By Elsa Tranter
Photo credit: Cory Weaver / San Francisco Opera
Way back in 1932, the brand new beaux-arts War Memorial Opera House opened in San Francisco with a production of Giacomo Puccini’s “Tosca”. For the Company’s fiftieth anniversary in 1972, Jean-Pierre Ponnelle staged a new production. The company’s original Tosca was re-created in 1997 for the reopening of the Opera House after it was closed for two years for retro-fitting. And this year marks the 39th time the company has mounted this classic, with another new production, this one directed by Shawna Lucey with sets and costumes by Robert Innes Hopkins and lighting by Michael James Clark. The popularity of the opera is understandable and it resonates as well in 2018 as it did when it was written—liberty, politics, corruption, the power of men over women and the ultimate tragedy of so many situations.
This Tosca still has the traditional classic look, though the sets are brighter and more filled with light than past efforts. I especially liked the look of the first act with its bright crimson walls and Tosca clothed in shades of red and pink that complemented the background beautifully (the set was modeled after the Duomo di San Giorgio in Ragusa, Sicily, not after the church where it said to be set). Some of the lighting effects were excellent (Act III’s dawn breaking behind the Castel Sant’Angelo for example) but In Act II, the changes in light seemed a little off, as it was meant to be evening but the light was streaming through the windows of Scarpia’s apartment in the Palazzo Farnese.
On to the singers: Floria Tosca was sung by Italian soprano Carmen Giannattasio, making her much heralded San Francisco Opera debut and her role debut. She was a credible diva with a sparkling voice to match; she played Tosca as a young and somewhat flighty star, alternating between ardor and jealousy as is befitting the character. Ms. Giannattasio has a large following around the world, for her singing, her acting, and her fashion glamour. She has been affectionately called the “Lady Gaga of opera” by Placido Domingo for her bold and evolving artistry and style. Having just returned from seeing Lady Gaga in ‘A Star is Born’ at the movies I can see what he means!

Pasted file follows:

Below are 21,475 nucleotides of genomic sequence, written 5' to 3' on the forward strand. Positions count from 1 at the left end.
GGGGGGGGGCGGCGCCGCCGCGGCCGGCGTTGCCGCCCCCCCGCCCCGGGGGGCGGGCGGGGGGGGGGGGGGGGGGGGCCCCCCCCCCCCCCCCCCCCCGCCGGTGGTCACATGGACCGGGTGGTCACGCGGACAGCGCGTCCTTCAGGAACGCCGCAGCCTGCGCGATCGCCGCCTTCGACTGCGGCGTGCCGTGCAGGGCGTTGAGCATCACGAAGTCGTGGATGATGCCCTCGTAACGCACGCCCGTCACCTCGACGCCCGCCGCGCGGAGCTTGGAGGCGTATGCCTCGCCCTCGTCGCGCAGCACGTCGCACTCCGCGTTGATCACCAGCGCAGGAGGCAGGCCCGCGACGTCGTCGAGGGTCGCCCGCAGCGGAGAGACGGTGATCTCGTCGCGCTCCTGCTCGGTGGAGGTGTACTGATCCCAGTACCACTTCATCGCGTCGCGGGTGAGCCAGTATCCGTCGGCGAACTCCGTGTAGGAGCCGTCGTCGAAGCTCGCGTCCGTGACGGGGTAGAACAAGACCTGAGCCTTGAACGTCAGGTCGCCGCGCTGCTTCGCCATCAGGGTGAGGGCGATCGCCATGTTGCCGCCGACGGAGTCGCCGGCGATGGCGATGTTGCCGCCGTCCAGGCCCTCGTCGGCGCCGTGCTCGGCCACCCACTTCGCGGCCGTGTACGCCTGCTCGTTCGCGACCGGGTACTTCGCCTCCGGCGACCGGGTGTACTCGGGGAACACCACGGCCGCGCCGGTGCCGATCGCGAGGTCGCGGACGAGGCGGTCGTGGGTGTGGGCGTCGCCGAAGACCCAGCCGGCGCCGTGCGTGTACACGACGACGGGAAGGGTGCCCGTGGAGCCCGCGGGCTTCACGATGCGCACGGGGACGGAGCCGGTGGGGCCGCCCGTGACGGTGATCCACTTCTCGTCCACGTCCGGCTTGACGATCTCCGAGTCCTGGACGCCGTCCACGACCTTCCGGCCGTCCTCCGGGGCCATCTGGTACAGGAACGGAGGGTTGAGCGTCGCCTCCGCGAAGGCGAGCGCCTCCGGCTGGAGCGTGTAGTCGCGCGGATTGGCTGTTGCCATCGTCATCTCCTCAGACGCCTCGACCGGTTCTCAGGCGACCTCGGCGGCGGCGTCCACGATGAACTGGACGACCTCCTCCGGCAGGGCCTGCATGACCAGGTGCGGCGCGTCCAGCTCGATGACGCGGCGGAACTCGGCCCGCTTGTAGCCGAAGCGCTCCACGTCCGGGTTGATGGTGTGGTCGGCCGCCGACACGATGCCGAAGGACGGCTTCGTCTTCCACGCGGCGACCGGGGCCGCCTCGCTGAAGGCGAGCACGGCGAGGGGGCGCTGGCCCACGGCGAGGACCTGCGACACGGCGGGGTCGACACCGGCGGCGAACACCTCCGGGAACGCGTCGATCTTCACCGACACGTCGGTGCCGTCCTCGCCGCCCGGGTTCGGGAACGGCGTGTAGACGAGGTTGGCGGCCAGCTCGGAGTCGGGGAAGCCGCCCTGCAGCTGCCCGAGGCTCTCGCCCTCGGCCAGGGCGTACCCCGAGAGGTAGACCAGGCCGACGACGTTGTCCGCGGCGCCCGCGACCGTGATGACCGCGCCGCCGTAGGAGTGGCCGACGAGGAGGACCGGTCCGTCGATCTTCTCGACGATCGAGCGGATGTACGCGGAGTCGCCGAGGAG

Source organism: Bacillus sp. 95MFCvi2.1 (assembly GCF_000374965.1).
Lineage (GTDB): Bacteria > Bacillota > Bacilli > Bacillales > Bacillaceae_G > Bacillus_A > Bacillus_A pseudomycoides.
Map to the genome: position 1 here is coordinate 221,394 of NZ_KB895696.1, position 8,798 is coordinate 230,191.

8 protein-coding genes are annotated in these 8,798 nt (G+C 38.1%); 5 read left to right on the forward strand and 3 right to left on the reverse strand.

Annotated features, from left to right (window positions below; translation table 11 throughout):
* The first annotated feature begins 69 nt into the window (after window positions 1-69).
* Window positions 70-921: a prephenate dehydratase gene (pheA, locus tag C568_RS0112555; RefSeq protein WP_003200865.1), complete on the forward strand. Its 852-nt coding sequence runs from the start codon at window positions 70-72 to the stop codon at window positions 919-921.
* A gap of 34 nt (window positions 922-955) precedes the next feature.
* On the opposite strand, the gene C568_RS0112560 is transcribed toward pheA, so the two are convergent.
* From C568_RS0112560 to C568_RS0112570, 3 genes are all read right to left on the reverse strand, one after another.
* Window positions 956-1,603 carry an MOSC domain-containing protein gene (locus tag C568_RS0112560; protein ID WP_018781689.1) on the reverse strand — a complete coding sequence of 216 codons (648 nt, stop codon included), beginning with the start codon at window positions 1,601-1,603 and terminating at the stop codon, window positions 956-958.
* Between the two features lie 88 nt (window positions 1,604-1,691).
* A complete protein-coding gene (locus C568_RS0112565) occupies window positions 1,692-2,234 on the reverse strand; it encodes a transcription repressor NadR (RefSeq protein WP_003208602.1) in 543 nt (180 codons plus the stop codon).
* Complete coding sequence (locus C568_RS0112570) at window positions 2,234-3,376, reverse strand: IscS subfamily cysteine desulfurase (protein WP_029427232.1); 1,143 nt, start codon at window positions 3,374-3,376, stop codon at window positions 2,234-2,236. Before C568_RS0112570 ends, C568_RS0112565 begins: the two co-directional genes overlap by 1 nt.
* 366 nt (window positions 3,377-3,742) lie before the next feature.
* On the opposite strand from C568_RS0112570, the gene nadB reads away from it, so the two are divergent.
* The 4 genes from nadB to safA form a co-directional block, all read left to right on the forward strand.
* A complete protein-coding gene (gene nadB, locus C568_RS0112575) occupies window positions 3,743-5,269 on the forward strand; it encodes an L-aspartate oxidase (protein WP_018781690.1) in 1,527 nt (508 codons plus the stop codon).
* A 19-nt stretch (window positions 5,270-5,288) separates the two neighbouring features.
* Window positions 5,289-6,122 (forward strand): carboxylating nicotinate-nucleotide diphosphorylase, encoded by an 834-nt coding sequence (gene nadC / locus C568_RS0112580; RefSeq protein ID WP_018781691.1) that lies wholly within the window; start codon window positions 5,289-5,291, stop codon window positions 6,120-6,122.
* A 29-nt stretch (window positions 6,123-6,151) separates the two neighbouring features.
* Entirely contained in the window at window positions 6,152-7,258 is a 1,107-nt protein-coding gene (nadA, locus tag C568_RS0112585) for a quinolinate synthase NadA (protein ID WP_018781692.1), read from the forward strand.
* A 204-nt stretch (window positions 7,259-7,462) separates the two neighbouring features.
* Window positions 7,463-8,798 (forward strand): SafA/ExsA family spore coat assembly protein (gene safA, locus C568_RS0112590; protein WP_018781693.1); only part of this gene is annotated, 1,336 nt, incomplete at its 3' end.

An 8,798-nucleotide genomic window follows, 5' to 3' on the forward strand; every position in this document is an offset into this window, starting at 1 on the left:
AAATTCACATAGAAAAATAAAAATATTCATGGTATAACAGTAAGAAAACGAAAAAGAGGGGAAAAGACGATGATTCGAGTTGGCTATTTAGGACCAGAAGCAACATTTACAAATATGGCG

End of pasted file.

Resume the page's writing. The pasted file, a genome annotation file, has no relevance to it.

Her tenor and lover, the American Brian Jagde, was an excellent match for her vocally and physically. (He was reprising a role he’d sung in both 2012 and 2014 in San Francisco). He has a powerful voice that can raise the rafters but can also be tender and quiet. They made a beautiful couple with a lot of chemistry and commanded the stage when they were on it.
Rounding out the inevitable operatic triangle was the corrupt police chief Scarpia of American Baritone Scott Hendricks. He sang and acted well but to me his voice was not deep or dark enough and he didn’t convey menace convincingly.
Completing the cast were Bass-baritone Dale Travis as the Sacristan, tenor Joel Sorensen as Spoletta, baritone Hadleigh Adams as Angelotti, baritone Andrew Manea as Sciarrone and bass-baritone Christian Pursell as the jailer. Each was well suited to their role and sang and acted with nary a flaw.
British conductor Leo Hussain made his company debut in this series, leading the San Francisco Opera orchestra and chorus (prepared perfectly for their small part) by Ian Robertson. Hussain’s pace was a bit slow and lackluster—not as charged with excitement as some productions.
Tosca is a beautifully complete opera, good for a newcomer, full of tuneful arias, but classic enough that it worth going to over and over again without being wearied of it. San Francisco must think the same thing as there are nine performances in this year’s production, and six remain: October 17, 20, 23, 26 and 30, all at 7:30pm and October 14 at 2:00pm.
Elsa Tranter is a Bostonian who has lived in Berkeley for over 40 years and has been an opera goer for most of those years. She worked as a graduate student adviser at UC Berkeley and still attends Cal Performances regularly. Her favorite composer is Wagner and her favorite opera is Tristan und Isolde.